ARTforLIFE creates lasting legacy for students and teachers alike

By: Sarah Ferguson June, 2014

Some believe imagination is more important than knowledge. However, a visual art-based education program at Saskatoon’s Mendel Art Gallery combines both, and is building a creative legacy that will leave a mark on teachers and students for years to come.

Launched in 2001, ARTforLIFE is a program that partners the Mendel Art Gallery with community schools. “Its main goal is to encourage strong, long¬term relationships and lifelong learning,” says Laura Kinzel, public programs coordinator and head, ARTforLIFE program, Mendel Art Gallery. This past year, the gallery welcomed its 11th program partner, Caswell Community School. “The one thing that’s really great about the program is that every single school partnership is different,” adds Kinzel.

The Mendel works hard to find a good liaison match for a school. “When I talk to the school, I say ‘what kind of person would you like to see?'" Kinzel says. The school always prioritizes someone who has a thriving art practice, and the Mendel strives to strike a balance of participation between the Saskatoon Catholic System and the Saskatoon Public School, and also between elementary and high schools.

Noreen Neu, arts consultant, Media and Visual Arts, Saskatchewan Arts Board, worked in the Mendel’s Public Programs Department during ARTforLIFE’s infancy. “We wanted to develop a program that went beyond what we were currently offering schools,” Neu says. She asserts that the program began by working with community schools that had issues like poverty, crime and drug abuse. “We thought we could make a positive contribution,” she adds.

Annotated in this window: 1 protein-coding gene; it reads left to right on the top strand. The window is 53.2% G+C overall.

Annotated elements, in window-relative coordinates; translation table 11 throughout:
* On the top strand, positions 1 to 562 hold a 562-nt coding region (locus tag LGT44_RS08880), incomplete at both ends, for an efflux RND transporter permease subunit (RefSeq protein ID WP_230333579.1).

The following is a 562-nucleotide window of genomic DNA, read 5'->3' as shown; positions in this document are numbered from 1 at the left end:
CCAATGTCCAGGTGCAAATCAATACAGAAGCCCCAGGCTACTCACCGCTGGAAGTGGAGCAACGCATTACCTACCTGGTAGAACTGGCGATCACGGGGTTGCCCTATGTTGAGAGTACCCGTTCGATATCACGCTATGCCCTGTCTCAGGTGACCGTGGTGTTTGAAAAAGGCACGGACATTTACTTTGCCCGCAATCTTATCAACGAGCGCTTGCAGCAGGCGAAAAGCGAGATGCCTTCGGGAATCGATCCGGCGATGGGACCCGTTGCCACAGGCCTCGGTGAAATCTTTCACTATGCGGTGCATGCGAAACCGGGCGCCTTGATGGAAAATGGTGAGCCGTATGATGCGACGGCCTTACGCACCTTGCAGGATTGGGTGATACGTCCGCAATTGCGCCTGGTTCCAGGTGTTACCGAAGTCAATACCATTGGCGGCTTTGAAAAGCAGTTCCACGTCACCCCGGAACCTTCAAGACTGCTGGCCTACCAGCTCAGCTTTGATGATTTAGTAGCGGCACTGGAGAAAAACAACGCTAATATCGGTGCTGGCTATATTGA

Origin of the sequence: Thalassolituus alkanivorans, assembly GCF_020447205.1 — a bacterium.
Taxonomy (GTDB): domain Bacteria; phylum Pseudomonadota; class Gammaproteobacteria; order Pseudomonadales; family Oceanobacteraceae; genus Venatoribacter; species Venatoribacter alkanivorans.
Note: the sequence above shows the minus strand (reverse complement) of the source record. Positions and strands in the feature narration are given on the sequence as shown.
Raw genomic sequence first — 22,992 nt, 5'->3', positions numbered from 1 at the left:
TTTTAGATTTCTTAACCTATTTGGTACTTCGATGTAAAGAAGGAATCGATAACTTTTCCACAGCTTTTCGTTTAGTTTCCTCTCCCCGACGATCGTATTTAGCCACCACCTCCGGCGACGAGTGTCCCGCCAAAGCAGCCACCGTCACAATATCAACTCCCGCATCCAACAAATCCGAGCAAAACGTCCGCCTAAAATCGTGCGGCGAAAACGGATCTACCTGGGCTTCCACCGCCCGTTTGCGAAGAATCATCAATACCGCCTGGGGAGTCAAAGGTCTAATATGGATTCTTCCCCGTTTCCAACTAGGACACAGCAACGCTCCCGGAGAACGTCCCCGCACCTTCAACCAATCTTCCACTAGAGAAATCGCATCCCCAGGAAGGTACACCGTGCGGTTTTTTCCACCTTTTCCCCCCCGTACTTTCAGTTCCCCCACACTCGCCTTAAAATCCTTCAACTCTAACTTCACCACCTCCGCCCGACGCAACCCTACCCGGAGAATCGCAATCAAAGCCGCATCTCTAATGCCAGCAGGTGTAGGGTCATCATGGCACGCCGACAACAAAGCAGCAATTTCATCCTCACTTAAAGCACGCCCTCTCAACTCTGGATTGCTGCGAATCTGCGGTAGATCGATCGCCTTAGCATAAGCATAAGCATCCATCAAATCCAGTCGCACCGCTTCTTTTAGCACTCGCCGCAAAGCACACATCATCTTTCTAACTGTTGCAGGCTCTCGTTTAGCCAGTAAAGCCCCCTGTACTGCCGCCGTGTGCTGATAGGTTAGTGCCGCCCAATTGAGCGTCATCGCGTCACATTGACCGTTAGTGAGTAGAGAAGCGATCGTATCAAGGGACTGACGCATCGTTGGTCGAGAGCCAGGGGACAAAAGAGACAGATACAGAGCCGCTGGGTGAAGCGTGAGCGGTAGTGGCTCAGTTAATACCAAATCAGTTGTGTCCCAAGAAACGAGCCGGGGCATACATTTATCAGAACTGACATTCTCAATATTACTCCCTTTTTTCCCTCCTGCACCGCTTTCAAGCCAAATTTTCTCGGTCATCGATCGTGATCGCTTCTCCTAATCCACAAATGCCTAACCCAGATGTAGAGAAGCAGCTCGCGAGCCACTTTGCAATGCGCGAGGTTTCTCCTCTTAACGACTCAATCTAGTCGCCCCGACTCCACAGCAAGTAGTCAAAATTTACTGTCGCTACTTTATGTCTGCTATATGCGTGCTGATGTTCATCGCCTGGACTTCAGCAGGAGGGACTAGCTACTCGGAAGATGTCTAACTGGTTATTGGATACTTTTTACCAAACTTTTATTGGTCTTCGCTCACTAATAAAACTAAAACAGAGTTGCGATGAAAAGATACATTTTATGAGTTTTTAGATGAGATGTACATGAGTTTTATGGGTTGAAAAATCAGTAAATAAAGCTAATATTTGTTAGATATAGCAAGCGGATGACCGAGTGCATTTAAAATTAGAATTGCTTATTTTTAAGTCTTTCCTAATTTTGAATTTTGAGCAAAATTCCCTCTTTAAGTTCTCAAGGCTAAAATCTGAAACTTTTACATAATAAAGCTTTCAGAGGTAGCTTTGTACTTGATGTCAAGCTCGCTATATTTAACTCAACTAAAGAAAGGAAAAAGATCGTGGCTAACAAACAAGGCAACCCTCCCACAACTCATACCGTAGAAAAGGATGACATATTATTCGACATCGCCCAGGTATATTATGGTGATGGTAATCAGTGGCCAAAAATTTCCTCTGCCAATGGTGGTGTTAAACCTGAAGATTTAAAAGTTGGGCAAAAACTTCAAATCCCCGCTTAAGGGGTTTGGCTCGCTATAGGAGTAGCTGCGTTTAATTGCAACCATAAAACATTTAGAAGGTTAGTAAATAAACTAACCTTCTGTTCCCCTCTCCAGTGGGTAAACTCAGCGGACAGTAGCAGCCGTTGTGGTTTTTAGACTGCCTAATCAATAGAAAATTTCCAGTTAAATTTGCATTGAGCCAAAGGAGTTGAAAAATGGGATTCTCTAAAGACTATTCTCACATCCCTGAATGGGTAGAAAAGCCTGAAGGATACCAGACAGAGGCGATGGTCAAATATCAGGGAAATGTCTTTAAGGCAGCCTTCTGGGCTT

According to Neu, the program benefits students and teachers alike as it provides sustained arts programming to an entire school for three years. “Teachers [in all disciplines] have an opportunity to develop some skills around the arts curriculum,” she explains. “Students also have the opportunity to benefit with a program that is not dependent on teachers in individual grades having arts education-related skills.”

Kinzel also emphasizes that the program would also be impossible without the support of Affinity Credit Union. The liaison between Affinity Credit Union and the gallery has existed since the program began, and has been so successful that it won the Saskatoon Community Foundation’s Strategic Alliance Award in 2006. The Mendel Art Gallery receives part of their operational funding from SaskCulture through the Culture Section of the Saskatchewan Lotteries Trust Fund.

Since 2012, Robin Adair, a Mendel Liaison, has worked extensively with the staff and students of Bedford Road Collegiate. The program partnership, which is now in the second year at the school, has received great feedback. “During a Visual Storytelling project, the Grade 9 Arts Education teacher expressed a number of times that it was great to have someone challenging the students, and getting them to think about art from different angles,” he says.

Kinzel remains optimistic about the ARTforLIFE program, even though the Mendel is currently undergoing a period of transition. “ARTforLIFE will continue as long as we have dedicated funders,” she says, adding that the gallery hopes to bring another ARTforLIFE school partner aboard in 2015.